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XFER has been serving the Livonia area since 1994, providing IT Support such as technical helpdesk support, computer support, and consulting to small and medium-sized businesses.

Building a Solid Continuity Strategy Pays Dividends

Building a Solid Continuity Strategy Pays Dividends

Business continuity is difficult to talk about for some business owners, specifically because no one likes to talk about the worst case scenario. What would you do if your business were to suddenly go through a disaster? Do you have a plan in place? If not, let’s talk about that. Here are some aspects of business continuity that you must consider. Remember; your company’s future depends on it!

The first step is to determine what we mean when we say “business continuity,” especially in the wake of the COVID-19 pandemic.

What is Business Continuity?

There is no shortage of things that can go wrong for a business. Natural disasters, power outages, fires, floods, hacking attacks, ransomware, and user error can all contribute to a significant disruption of operations if you’re unprepared for them. A business continuity plan is designed to help your organization work through any such disaster and keep downtime to a minimum. We want to emphasize that business continuity and disaster recovery are two different things; disaster recovery, or how your organization responds to a data loss incident, is but one part of a successful business continuity plan.

Components of a Business Continuity Strategy

Before we jump into what your priorities are for your business continuity strategy, it helps to perform what’s called a business impact analysis. This is a test that determines what the critical functions of your business are, where you take a close look at operations and make determinations about what is most important for getting back in business following a disaster. By having a clear understanding of your priorities regarding business continuity, you will optimize your chances of success should you ever find yourself implementing the plan.

While we could list off several aspects of business continuity here, suffice to say that most variables to consider for your plan will fall into one of the three categories below:

  • Digital resources: Data is critical to the operations of most businesses to at least some degree. Some organizations store it on-premises while others store it in the cloud. Regardless, having a way to maintain access and recover lost data in the event of a disaster will be paramount to your plan’s success.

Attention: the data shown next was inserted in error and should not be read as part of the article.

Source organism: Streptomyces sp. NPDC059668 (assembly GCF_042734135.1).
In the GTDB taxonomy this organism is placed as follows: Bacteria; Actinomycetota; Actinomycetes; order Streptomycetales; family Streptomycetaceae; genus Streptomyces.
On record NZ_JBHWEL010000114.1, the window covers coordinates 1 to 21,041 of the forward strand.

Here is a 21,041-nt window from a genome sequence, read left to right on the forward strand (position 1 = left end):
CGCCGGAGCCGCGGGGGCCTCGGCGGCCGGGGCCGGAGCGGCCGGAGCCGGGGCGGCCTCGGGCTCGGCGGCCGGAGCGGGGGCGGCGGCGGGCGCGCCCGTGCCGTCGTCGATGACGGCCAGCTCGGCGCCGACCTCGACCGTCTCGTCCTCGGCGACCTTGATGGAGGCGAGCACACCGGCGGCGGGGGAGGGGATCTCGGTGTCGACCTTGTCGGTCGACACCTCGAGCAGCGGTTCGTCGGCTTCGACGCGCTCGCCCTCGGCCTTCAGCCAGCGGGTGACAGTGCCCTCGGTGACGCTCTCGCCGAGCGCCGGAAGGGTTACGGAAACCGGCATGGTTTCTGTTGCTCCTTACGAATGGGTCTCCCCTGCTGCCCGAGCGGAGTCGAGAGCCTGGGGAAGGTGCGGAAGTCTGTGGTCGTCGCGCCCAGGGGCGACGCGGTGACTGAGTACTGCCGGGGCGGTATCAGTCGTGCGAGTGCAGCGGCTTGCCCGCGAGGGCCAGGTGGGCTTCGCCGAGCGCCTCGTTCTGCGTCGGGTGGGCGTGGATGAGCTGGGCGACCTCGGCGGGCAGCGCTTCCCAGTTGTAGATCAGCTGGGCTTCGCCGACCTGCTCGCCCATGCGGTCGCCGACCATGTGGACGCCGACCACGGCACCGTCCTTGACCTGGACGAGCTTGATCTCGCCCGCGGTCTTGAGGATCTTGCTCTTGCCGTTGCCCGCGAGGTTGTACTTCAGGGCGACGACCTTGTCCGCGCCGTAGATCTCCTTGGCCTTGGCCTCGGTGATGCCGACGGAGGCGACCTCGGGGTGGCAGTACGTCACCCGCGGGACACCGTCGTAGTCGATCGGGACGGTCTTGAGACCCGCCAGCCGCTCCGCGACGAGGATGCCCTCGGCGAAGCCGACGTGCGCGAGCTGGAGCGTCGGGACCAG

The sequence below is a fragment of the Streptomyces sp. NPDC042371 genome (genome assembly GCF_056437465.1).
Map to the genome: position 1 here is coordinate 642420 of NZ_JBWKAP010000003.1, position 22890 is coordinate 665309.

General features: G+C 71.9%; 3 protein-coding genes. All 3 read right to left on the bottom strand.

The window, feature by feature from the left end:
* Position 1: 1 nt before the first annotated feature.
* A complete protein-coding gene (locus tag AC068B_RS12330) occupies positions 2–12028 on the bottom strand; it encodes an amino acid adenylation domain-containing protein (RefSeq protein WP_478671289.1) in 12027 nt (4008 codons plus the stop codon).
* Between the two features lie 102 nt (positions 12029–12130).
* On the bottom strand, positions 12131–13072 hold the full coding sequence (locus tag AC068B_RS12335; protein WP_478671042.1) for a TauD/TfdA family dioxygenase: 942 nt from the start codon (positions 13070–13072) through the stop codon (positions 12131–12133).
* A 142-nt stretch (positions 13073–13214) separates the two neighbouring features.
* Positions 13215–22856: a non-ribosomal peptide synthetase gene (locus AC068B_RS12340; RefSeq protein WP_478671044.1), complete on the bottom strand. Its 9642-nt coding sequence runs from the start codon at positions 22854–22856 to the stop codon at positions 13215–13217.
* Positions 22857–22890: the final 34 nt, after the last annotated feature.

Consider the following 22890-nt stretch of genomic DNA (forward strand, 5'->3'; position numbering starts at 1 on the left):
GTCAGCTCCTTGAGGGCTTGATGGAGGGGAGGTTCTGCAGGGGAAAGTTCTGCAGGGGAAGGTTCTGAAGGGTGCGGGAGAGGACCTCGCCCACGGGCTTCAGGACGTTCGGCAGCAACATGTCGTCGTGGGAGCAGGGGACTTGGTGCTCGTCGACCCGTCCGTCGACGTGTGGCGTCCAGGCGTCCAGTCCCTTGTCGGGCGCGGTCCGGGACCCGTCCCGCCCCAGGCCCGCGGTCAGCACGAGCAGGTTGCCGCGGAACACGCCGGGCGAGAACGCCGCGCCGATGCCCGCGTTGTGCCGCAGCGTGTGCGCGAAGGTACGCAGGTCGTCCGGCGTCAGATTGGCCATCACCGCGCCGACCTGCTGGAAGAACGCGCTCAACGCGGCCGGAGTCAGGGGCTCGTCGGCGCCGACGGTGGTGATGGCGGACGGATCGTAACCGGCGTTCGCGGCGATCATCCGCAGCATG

• Human resources: While the data might be one part of keeping your business afloat, the people who interpret and utilize that data also must be accounted for. A chain of command can help your organization even should the leader somehow become incapacitated or unable to perform in their role. Furthermore, you’ll need to maintain contact with clients and vendors to ensure they are fully aware of the situation.
  • Physical resources: Once you have safeguarded your data and your workers, you’ll need to figure out where they will work and how it will be housed. Physical resources include things like your office space, hardware solutions, and any other tools your employees might need to do their jobs. In the case of manufacturing, this might mean maintaining the supply chain for parts or products.

All things considered, your business continuity strategy should consider everyone needed to keep your business in proper working order, as well as all of the resources they require to do their jobs effectively and efficiently. We especially recommend that you have your business continuity plan in a location where it is accessible by anyone who might need it, along with a list of critical equipment, the locations of your data backups, and any needed contact information.

How Do You Reinforce Business Continuity?

Remember, your plan is only valuable if it is something that can be executed on. Consider how easy (or difficult) it will be for you to successfully implement your strategy. If you do a “mock” test of your plan, you might uncover what works, what doesn’t, and what needs to be improved upon. When you routinely test your strategy, you won’t be caught off guard. Here are some ideas to consider for when you test your business continuity plan:

  • Downtime: Does your plan meet the expected minimum of downtime? Does it keep costs down?
  • Implementation: Is your plan something that can be implemented at a moment’s notice?
  • Feedback: What do your staff think about the plan? Do they have any recommendations or ideas for improvement?

Let’s Get You Started

If this all feels a little overwhelming or panic-inducing, we urge you to contact XFER. We can walk you through the process of setting up a business continuity plan, equip your organization with the tools needed to pull it off, and assist with the testing process. To learn more, reach out to us at 734-927-6666 / 800-GET-XFER.

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XFER Communications, Inc.
31478 Industrial Road Suite 200
Livonia, Michigan 48150